Skip to main content

Thank you for visiting nature.com. You are using a browser version with limited support for CSS. To obtain the best experience, we recommend you use a more up to date browser (or turn off compatibility mode in Internet Explorer). In the meantime, to ensure continued support, we are displaying the site without styles and JavaScript.

W for tungsten and wolfram

Pilar Goya, Nazario Martín and Pascual Román relate how element 74 can be found in lamp filaments or weapon parts and also in literature, and continues to serve many purposes — no matter which of its two names it is given.

Element 74 holds a few records in the periodic table — it has the highest melting point of all metals and has been found to be the heaviest element to be used by living organisms; its carbide also displays a hardness approaching that of diamond. The element also holds a special place in literature, having given its name to a famous uncle1, and has become a first name in the German language, borne by the knight and epic poet Wolfram von Eschenbach around the 1200s.

An intriguing aspect of element 74's history is the origin of its name — or, rather, its names2, as it is known as either wolfram or tungsten. In the Spain of 1783, the brothers Juan José and Fausto Delhuyar were the first to isolate it as a pure element from the mineral wolframite (Fe, Mn)WO4 and decided to name it wolfram3. Had they chosen 'hispanium', they might have avoided any confusion around names derived from minerals — but many years would elapse before elements were given names such as francium, polonium or europium.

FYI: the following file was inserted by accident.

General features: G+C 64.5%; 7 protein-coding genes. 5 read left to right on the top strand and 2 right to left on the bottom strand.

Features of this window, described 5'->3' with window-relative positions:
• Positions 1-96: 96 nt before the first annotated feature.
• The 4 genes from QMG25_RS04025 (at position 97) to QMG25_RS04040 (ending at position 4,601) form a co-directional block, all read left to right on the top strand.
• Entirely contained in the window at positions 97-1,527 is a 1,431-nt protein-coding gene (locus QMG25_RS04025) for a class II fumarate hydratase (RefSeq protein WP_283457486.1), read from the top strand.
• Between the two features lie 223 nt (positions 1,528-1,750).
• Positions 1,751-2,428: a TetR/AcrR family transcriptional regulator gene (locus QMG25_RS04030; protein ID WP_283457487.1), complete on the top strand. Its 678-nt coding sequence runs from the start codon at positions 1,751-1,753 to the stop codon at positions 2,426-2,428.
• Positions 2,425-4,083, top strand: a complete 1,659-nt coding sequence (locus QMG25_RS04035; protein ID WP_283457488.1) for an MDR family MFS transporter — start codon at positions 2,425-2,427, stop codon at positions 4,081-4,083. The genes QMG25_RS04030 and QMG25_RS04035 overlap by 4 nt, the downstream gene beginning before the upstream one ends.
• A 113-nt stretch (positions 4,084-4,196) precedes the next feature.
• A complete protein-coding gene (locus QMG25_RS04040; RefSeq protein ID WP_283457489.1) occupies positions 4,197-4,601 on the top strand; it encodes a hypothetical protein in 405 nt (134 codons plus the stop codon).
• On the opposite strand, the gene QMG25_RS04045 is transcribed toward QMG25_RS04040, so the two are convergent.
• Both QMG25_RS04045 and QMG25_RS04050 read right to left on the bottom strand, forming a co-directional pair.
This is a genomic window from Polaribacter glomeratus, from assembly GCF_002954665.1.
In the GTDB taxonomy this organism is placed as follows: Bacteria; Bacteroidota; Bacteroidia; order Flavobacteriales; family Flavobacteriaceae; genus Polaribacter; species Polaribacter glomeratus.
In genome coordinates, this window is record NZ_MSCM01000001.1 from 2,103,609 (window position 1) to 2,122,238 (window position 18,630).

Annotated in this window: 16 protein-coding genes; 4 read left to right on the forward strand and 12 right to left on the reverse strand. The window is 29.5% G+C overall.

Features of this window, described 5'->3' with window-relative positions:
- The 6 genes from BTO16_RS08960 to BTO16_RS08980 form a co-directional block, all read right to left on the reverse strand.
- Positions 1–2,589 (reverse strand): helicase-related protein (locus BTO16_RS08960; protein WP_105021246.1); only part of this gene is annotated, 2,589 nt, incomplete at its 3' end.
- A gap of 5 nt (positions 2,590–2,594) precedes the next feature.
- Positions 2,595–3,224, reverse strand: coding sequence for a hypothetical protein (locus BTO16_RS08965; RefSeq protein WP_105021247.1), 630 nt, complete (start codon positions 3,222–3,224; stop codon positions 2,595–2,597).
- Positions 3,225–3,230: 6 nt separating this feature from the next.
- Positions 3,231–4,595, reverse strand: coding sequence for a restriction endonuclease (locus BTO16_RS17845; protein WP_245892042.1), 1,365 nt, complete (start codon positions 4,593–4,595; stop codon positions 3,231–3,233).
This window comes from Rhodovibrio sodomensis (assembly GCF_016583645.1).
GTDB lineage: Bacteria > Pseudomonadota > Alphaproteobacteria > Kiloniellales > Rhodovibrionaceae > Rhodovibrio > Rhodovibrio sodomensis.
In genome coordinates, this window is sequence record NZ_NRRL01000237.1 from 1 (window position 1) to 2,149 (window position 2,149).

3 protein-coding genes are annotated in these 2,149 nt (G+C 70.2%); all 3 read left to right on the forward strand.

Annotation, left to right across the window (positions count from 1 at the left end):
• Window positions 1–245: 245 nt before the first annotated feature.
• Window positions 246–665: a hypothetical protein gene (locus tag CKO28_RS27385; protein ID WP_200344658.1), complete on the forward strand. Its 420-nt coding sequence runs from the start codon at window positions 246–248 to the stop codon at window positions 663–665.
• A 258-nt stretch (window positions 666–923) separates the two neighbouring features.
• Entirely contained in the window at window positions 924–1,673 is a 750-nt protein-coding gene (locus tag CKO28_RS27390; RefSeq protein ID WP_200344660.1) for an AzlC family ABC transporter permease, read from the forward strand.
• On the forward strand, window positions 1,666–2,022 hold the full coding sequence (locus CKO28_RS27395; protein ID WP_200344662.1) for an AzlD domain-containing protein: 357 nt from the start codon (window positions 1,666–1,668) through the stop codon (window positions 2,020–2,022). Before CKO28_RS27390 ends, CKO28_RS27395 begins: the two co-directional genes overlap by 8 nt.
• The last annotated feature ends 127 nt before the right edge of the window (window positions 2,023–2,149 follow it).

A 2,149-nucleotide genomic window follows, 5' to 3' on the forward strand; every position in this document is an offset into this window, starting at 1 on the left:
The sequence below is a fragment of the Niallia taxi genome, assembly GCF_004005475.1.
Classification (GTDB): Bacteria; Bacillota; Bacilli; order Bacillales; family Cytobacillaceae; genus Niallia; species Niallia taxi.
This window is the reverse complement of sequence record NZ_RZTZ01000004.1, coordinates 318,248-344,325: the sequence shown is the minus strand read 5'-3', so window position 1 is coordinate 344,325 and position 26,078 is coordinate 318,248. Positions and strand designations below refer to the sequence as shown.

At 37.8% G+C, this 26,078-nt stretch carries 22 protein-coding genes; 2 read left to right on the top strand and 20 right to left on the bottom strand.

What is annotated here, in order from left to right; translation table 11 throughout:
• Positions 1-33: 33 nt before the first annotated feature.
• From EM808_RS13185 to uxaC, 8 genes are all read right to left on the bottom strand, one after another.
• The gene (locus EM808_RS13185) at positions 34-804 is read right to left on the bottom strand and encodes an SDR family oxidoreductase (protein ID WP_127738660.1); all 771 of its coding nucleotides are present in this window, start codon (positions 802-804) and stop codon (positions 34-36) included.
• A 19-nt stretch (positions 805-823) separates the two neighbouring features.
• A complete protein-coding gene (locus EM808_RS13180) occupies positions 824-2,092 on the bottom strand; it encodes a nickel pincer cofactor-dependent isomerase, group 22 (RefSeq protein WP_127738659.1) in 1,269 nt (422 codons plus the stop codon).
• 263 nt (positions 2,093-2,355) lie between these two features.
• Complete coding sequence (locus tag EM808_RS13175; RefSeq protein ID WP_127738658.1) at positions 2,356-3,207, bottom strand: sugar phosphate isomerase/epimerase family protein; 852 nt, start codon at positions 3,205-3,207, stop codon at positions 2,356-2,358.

The confusion occurred because, two years earlier, Scheele and Bergman — with whom Juan José Delhuyar had previously worked — had isolated the trioxide, WO3, from a different mineral, CaWO4, known as either scheelite or tungsten, from the Swedish tung (heavy) and sten (stone). Although the Delhuyar brothers went a step further, treating wolframic acid with charcoal in the absence of air and thus obtaining the pure metal, the element became known around the same time as either tungsten or wolfram. Both names persist today in different languages, but it is W that was adopted internationally as the symbol.

Credit: © ISTOCKPHOTO.COM / PALI RAO

In any case, tungsten — as it is known in English — is a rare metal in the Earth's crust. It can be found in the form of oxide and salts in certain minerals, and is generally obtained from its ores as a dull grey powder. After compression and sintering under hydrogen at high temperatures, a grey–white lustrous metallic element, very hard and dense yet ductile, is obtained. It resembles chromium and molybdenum in many of its properties, and resists attack by oxygen, acids and alkalis4. It is used in a variety of commonly used objects, in the form of ballpoint pens (carbide materials), and as the metal in electrical components (lamp filaments, electrical resistances and X-ray tubes), hardening alloys (steel), tools for cutting (high-speed steel) or super alloys5.

In industry, its compounds are most often used as catalysts. Less known is the fact that, in the eighteenth century, the German geologist Rudolf Erich Raspe proposed that the bright yellow colour of tungsten trioxide could be used by artists, as according to him “in beauty it exceeds Turner's yellow colour by far”6; it is currently used as a dye. Tungsten also became a strategic element during the Second World War, as its high thermal resistance and the strength of its alloys made it an attractive component for use in penetrating projectiles5.